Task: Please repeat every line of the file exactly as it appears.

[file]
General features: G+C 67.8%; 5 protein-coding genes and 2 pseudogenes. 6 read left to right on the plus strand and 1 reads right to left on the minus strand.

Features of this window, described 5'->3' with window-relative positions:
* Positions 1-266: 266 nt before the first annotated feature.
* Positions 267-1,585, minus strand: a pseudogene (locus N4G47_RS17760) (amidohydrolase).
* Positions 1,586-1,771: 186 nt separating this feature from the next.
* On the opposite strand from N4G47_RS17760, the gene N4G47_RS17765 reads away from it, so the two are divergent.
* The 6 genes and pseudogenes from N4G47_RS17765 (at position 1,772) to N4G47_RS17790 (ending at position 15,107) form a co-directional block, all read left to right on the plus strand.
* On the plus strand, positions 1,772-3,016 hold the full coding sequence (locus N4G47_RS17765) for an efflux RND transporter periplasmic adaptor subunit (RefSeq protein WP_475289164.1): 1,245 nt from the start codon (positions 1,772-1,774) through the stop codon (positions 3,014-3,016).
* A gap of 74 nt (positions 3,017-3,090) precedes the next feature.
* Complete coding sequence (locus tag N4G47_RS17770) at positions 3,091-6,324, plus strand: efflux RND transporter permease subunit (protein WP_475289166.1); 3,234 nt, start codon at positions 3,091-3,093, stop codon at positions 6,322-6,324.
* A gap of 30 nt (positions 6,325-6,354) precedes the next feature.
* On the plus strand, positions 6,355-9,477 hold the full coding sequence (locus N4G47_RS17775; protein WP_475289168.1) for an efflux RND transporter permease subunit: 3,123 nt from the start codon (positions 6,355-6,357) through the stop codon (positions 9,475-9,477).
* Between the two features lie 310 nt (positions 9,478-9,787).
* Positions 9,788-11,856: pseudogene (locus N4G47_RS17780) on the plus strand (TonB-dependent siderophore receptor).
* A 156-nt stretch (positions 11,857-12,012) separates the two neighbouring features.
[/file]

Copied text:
General features: G+C 67.8%; 5 protein-coding genes and 2 pseudogenes. 6 read left to right on the plus strand and 1 reads right to left on the minus strand.

Features of this window, described 5'->3' with window-relative positions:
* Positions 1-266: 266 nt before the first annotated feature.
* Positions 267-1,585, minus strand: a pseudogene (locus N4G47_RS17760) (amidohydrolase).
* Positions 1,586-1,771: 186 nt separating this feature from the next.
* On the opposite strand from N4G47_RS17760, the gene N4G47_RS17765 reads away from it, so the two are divergent.
* The 6 genes and pseudogenes from N4G47_RS17765 (at position 1,772) to N4G47_RS17790 (ending at position 15,107) form a co-directional block, all read left to right on the plus strand.
* On the plus strand, positions 1,772-3,016 hold the full coding sequence (locus N4G47_RS17765) for an efflux RND transporter periplasmic adaptor subunit (RefSeq protein WP_475289164.1): 1,245 nt from the start codon (positions 1,772-1,774) through the stop codon (positions 3,014-3,016).
* A gap of 74 nt (positions 3,017-3,090) precedes the next feature.
* Complete coding sequence (locus tag N4G47_RS17770) at positions 3,091-6,324, plus strand: efflux RND transporter permease subunit (protein WP_475289166.1); 3,234 nt, start codon at positions 3,091-3,093, stop codon at positions 6,322-6,324.
* A gap of 30 nt (positions 6,325-6,354) precedes the next feature.
* On the plus strand, positions 6,355-9,477 hold the full coding sequence (locus N4G47_RS17775; protein WP_475289168.1) for an efflux RND transporter permease subunit: 3,123 nt from the start codon (positions 6,355-6,357) through the stop codon (positions 9,475-9,477).
* Between the two features lie 310 nt (positions 9,478-9,787).
* Positions 9,788-11,856: pseudogene (locus N4G47_RS17780) on the plus strand (TonB-dependent siderophore receptor).
* A 156-nt stretch (positions 11,857-12,012) separates the two neighbouring features.